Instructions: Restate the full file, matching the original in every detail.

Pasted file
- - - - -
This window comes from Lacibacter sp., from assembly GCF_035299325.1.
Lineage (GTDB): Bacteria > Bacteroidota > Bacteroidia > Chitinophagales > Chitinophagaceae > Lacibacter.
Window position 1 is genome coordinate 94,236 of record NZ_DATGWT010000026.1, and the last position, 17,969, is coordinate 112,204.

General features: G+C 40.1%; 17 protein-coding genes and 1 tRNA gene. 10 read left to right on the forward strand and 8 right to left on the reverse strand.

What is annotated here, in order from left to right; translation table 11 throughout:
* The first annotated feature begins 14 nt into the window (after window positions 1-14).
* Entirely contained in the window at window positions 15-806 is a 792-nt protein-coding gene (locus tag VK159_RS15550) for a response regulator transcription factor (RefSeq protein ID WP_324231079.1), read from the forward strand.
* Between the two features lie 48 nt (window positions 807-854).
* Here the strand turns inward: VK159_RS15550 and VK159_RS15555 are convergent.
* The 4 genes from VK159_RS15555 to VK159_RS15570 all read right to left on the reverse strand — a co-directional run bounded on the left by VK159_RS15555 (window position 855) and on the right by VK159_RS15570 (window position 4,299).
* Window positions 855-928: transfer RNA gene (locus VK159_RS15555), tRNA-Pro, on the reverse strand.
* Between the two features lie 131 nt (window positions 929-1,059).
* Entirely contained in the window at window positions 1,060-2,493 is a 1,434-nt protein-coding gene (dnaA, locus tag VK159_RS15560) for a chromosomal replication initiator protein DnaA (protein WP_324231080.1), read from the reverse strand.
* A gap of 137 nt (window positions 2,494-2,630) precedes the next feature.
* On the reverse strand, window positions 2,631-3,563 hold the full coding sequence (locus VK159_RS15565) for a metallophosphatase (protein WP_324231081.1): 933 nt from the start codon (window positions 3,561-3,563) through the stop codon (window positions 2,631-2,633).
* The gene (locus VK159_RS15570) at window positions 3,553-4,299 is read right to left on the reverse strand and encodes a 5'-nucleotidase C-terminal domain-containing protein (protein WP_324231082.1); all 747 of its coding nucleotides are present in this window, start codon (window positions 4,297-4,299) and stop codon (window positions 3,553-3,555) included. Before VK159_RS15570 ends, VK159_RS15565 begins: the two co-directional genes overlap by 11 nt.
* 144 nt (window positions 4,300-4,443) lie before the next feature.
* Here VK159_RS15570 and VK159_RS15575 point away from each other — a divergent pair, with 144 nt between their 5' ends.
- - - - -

This window comes from Lacibacter sp., from assembly GCF_035299325.1.
Lineage (GTDB): Bacteria > Bacteroidota > Bacteroidia > Chitinophagales > Chitinophagaceae > Lacibacter.
Window position 1 is genome coordinate 94,236 of record NZ_DATGWT010000026.1, and the last position, 17,969, is coordinate 112,204.

General features: G+C 40.1%; 17 protein-coding genes and 1 tRNA gene. 10 read left to right on the forward strand and 8 right to left on the reverse strand.

What is annotated here, in order from left to right; translation table 11 throughout:
* The first annotated feature begins 14 nt into the window (after window positions 1-14).
* Entirely contained in the window at window positions 15-806 is a 792-nt protein-coding gene (locus tag VK159_RS15550) for a response regulator transcription factor (RefSeq protein ID WP_324231079.1), read from the forward strand.
* Between the two features lie 48 nt (window positions 807-854).
* Here the strand turns inward: VK159_RS15550 and VK159_RS15555 are convergent.
* The 4 genes from VK159_RS15555 to VK159_RS15570 all read right to left on the reverse strand — a co-directional run bounded on the left by VK159_RS15555 (window position 855) and on the right by VK159_RS15570 (window position 4,299).
* Window positions 855-928: transfer RNA gene (locus VK159_RS15555), tRNA-Pro, on the reverse strand.
* Between the two features lie 131 nt (window positions 929-1,059).
* Entirely contained in the window at window positions 1,060-2,493 is a 1,434-nt protein-coding gene (dnaA, locus tag VK159_RS15560) for a chromosomal replication initiator protein DnaA (protein WP_324231080.1), read from the reverse strand.
* A gap of 137 nt (window positions 2,494-2,630) precedes the next feature.
* On the reverse strand, window positions 2,631-3,563 hold the full coding sequence (locus VK159_RS15565) for a metallophosphatase (protein WP_324231081.1): 933 nt from the start codon (window positions 3,561-3,563) through the stop codon (window positions 2,631-2,633).
* The gene (locus VK159_RS15570) at window positions 3,553-4,299 is read right to left on the reverse strand and encodes a 5'-nucleotidase C-terminal domain-containing protein (protein WP_324231082.1); all 747 of its coding nucleotides are present in this window, start codon (window positions 4,297-4,299) and stop codon (window positions 3,553-3,555) included. Before VK159_RS15570 ends, VK159_RS15565 begins: the two co-directional genes overlap by 11 nt.
* 144 nt (window positions 4,300-4,443) lie before the next feature.
* Here VK159_RS15570 and VK159_RS15575 point away from each other — a divergent pair, with 144 nt between their 5' ends.